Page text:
A new film, Ex Machina, is released in the UK tomorrow and it is quite possibly one of the best sci-fi films of recent times and probably the best film about consciousness and artificial intelligence ever made.
The movie revolves around startup geek turned tech corp billionaire Nathan who has created the artificially conscious android Ava. Nathan invites one of his corporate coders, Caleb, to help test whether Ava feels conscious.
The film is near-future but in the tradition of sci-fi as a theatre in which to test ideas, it focuses on the stark and unexpected issues raised by self-conscious robots designed for the human market.
Writer and debut director Alex Garland clearly put a lot of effort into getting the scientific concepts right, enlisting biologist Adam Rutherford and cognitive roboticist Murray Shanahan to finesse the philosophy of mind.
In addition, it’s brilliantly acted, paranoid, subtly disturbing and thought-provoking – long after the credits roll.
It’s also sparked some great reviews of the movie and the cognitive science behind it. The Independent has an excellent piece on the science behind the plot and there’s a great interview with the scientific advisors in Dazed.
But probably the best so far is consciousness researcher Anil Seth’s extended review in New Scientist which tackles the core of the film’s philosophical kick:
While the Turing test has provided a trope for many AI-inspired movies… Ex Machina takes things much further. In a sparkling exchange between Caleb and Nathan, Garland nails the weakness of Turing’s version of the test, a focus on the disembodied exchange of messages, and proposes something far more interesting. “The challenge is to show you that she’s a robot. And see if you still feel she has consciousness,” Nathan says to Caleb.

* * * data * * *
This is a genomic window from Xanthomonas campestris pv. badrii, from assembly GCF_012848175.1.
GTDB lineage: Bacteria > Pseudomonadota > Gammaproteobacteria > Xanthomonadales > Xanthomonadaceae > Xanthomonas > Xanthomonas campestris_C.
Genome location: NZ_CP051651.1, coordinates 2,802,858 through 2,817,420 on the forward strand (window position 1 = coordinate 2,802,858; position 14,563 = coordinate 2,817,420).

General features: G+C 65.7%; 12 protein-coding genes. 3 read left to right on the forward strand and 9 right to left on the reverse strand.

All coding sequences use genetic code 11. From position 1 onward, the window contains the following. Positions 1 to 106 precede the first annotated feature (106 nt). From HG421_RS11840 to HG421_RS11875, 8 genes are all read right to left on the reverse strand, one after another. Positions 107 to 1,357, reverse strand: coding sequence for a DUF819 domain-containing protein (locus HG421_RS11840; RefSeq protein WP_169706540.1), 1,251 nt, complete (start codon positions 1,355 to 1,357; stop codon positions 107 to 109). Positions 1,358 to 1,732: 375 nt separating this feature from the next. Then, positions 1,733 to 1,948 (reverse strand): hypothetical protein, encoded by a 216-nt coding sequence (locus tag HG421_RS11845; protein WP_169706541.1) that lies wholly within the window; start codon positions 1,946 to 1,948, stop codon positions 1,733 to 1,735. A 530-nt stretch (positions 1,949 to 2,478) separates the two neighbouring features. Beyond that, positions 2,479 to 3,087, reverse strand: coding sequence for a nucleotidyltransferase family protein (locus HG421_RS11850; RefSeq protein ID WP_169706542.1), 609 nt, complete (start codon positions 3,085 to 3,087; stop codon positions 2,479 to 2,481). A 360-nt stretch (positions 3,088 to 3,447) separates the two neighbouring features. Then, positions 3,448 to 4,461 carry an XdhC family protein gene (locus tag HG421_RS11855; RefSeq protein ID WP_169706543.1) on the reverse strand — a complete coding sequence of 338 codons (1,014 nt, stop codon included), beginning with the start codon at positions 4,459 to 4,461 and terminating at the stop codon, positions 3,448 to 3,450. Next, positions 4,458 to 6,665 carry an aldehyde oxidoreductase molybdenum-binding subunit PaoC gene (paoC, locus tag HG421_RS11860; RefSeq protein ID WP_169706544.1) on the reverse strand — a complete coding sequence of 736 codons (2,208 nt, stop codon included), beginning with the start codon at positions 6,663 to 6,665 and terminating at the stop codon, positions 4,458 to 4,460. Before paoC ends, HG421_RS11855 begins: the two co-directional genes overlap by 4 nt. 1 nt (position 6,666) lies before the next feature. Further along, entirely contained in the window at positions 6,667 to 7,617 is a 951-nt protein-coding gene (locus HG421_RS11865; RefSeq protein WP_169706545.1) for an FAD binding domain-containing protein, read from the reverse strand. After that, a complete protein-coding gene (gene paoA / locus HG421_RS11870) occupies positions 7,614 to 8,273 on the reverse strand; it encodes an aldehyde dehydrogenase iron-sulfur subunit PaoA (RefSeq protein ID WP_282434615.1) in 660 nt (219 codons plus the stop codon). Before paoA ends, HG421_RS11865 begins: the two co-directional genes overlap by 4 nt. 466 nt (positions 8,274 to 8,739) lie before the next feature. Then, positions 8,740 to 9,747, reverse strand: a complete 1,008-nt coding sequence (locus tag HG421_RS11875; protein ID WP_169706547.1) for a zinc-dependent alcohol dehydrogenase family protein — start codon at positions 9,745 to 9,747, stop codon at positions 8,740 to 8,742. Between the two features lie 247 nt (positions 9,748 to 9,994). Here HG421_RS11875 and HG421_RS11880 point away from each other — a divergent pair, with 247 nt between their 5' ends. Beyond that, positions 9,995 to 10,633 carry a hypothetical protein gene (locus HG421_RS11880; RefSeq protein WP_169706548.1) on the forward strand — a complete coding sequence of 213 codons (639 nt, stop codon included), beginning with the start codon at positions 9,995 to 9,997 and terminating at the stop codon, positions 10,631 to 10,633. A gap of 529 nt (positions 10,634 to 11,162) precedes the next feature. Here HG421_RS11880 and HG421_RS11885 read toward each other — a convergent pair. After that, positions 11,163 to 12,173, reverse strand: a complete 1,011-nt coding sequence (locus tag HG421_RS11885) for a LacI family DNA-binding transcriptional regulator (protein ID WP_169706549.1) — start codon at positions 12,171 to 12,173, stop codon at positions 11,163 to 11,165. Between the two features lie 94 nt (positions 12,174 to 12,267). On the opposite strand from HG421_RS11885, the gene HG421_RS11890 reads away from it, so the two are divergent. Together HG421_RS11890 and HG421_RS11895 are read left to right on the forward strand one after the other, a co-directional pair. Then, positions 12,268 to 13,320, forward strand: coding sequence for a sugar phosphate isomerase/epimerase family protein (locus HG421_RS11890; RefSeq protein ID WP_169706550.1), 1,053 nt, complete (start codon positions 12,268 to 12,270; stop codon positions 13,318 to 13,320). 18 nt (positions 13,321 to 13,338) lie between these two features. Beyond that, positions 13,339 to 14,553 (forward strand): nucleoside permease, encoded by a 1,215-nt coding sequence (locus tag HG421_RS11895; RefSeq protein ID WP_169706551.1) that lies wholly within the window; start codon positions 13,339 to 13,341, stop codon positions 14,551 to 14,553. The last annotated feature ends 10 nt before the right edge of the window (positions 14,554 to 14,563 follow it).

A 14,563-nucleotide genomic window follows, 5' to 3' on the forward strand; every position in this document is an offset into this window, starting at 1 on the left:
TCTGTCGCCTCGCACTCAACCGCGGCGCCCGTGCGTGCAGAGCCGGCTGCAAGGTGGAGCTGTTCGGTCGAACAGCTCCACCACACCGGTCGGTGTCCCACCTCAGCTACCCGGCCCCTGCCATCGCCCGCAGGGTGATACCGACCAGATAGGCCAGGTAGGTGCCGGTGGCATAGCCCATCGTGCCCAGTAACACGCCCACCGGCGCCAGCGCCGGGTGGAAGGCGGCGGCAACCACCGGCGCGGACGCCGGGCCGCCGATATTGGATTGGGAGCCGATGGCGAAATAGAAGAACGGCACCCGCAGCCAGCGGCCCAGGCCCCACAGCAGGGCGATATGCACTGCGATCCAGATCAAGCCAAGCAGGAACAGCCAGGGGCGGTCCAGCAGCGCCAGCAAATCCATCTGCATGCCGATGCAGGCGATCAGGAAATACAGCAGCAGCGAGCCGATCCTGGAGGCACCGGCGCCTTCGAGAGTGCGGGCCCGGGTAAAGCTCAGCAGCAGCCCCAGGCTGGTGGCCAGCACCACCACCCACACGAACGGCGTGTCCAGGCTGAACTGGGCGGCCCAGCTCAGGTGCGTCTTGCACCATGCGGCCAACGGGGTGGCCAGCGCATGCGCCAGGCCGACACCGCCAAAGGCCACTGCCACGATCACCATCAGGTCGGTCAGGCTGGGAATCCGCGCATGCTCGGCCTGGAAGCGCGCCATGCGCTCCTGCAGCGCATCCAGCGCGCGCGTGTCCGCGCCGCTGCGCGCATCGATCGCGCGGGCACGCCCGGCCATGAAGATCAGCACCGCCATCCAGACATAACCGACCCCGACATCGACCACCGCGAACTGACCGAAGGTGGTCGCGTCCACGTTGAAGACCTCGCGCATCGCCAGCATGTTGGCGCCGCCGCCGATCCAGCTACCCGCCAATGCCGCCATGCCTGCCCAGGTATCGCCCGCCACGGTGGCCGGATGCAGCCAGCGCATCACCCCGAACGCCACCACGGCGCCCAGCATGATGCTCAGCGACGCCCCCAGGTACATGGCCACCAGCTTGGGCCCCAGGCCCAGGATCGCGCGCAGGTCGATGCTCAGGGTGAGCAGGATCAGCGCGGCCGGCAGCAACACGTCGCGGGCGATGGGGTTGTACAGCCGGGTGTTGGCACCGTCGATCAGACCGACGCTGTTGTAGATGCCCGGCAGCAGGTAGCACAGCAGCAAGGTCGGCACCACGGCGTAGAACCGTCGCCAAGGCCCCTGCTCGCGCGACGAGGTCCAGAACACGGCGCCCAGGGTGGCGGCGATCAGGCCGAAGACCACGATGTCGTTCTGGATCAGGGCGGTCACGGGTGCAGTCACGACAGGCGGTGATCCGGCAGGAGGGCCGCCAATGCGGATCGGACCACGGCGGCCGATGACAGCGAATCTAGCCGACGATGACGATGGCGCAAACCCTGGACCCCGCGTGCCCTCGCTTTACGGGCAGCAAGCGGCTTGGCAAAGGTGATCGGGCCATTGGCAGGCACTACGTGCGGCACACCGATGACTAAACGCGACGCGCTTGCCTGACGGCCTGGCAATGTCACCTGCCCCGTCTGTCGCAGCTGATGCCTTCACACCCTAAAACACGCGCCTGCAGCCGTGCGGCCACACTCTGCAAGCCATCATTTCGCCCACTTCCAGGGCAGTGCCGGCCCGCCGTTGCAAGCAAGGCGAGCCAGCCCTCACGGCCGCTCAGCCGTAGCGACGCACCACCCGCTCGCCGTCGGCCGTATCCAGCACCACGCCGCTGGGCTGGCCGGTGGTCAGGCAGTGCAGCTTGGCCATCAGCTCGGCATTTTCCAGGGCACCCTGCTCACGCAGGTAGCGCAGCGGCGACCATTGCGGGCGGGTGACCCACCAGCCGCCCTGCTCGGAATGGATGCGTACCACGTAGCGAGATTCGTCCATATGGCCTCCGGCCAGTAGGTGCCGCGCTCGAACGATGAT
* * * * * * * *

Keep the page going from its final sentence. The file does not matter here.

This shifts the goalposts in a vital way. What matters is not whether Ava is a machine. It is not even whether Ava, even though a machine, can be conscious. What matters is whether Ava makes a conscious person feel that Ava is conscious. The brilliance of Ex Machina is that it reveals the Turing test for what it really is: a test of the human, not of the machine. And Garland is not necessarily on our side.
In fact, the film constantly flips viewers between thinking of Ava as a machine, and as a conscious being, and forces us to continually check the shifting plot reality to see if it still holds together.
At the end of the film you come to realise that it’s not Ava who’s being tested, it’s you.
Link to Ex Machina page on Wikipedia.
Link to UK trailer on YouTube.
Link to international trailer on YouTube.